Buckwild: “I was under the Roc management before Just and Beanie. It was between The Blueprint and Vol. 3… Life and Times of S. Carter. It was during the time of The Truth and Bleek’s first album, Coming of Age. I remember during Beanie’s first album we cut like 12 records. A couple of them had the same samples that were on The Blueprint. I had the same Tom Brock sample that was used in ‘Girls, Girls, Girls.'
“I just remember a lot of dudes calling me and saying, ‘Yo, Jay-Z has a whole lot of records that sound like the beat tape you had.’ Long story short, I felt things weren’t working too well. I probably jumped ship too soon. But that was the end result. Out of all those records they picked ‘What A Thug About’ for The Truth. That was the first record Jay-Z was running around playing for everybody. That’s the one they felt really comfortable with. If I had those reels, I could probably put out a Beanie Sigel album that people will think is pretty dope.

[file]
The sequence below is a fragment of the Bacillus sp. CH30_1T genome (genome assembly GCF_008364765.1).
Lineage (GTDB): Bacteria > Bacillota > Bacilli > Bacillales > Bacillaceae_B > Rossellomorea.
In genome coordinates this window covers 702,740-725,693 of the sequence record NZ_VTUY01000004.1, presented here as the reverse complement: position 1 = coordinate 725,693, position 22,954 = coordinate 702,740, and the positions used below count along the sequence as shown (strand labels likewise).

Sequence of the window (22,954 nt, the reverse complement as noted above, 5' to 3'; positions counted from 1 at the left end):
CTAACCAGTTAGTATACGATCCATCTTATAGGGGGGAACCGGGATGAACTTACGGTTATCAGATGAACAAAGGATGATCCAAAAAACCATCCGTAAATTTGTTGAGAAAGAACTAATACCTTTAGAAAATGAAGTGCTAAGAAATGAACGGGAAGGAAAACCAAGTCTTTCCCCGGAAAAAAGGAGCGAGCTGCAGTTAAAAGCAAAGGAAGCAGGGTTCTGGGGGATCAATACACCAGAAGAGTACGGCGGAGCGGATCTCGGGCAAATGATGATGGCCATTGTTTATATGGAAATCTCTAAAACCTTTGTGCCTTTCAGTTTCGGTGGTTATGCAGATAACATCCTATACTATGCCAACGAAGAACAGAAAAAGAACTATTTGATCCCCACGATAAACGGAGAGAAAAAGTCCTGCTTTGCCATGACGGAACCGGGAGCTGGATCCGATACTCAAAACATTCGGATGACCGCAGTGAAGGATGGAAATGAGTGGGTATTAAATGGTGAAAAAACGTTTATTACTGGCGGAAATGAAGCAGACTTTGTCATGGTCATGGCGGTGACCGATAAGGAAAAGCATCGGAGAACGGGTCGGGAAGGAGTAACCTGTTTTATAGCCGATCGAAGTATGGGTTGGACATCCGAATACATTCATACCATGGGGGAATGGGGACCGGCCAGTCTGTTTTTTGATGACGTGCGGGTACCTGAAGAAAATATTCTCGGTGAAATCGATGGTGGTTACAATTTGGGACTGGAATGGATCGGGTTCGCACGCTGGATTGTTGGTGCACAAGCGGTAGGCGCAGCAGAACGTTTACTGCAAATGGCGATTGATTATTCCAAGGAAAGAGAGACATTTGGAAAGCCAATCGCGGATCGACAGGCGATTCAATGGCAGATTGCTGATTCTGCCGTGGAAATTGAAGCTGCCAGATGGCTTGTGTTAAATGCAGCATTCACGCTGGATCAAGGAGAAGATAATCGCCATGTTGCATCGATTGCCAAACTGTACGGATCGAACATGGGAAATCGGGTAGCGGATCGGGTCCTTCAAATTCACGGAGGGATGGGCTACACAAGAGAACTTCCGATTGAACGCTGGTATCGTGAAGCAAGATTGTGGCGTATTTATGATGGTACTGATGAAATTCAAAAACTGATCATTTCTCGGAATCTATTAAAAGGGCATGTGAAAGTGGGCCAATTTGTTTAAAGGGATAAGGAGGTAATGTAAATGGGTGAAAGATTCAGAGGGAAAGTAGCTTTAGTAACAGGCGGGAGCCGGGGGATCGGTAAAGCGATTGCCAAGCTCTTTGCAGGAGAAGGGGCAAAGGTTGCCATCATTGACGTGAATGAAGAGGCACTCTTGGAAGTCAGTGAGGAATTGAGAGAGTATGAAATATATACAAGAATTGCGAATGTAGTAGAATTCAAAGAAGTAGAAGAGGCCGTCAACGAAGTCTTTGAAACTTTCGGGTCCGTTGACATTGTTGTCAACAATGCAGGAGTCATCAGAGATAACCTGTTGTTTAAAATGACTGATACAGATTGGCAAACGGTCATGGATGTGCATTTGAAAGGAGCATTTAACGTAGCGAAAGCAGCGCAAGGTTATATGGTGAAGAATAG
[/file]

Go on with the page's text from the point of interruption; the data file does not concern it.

“Beans in the studio consists a lot of blunt smoking and a lot of dope rhymes. Working with him is always smooth because he’s not one of those cats that are overly cocky. So it’s like boxing. The producer’s the coach. So what I say, he follows the rules and the guidelines. I think that’s how we always made good records. I think we worked well together in the studio.
“Even now, I approach him and say, ‘We should cut some records and put that spark back in the game.’ Not many people have that chemistry. He’s real and aggressive. So I think he needs to get back to doing him. When he did The Solution, I told him, ‘Yo, I’m not really feeling the R. Kelly thing. I think you need to get back and make a part two of The B.Coming.’ And they were like, ‘Nah, this is what Jay says to do…’”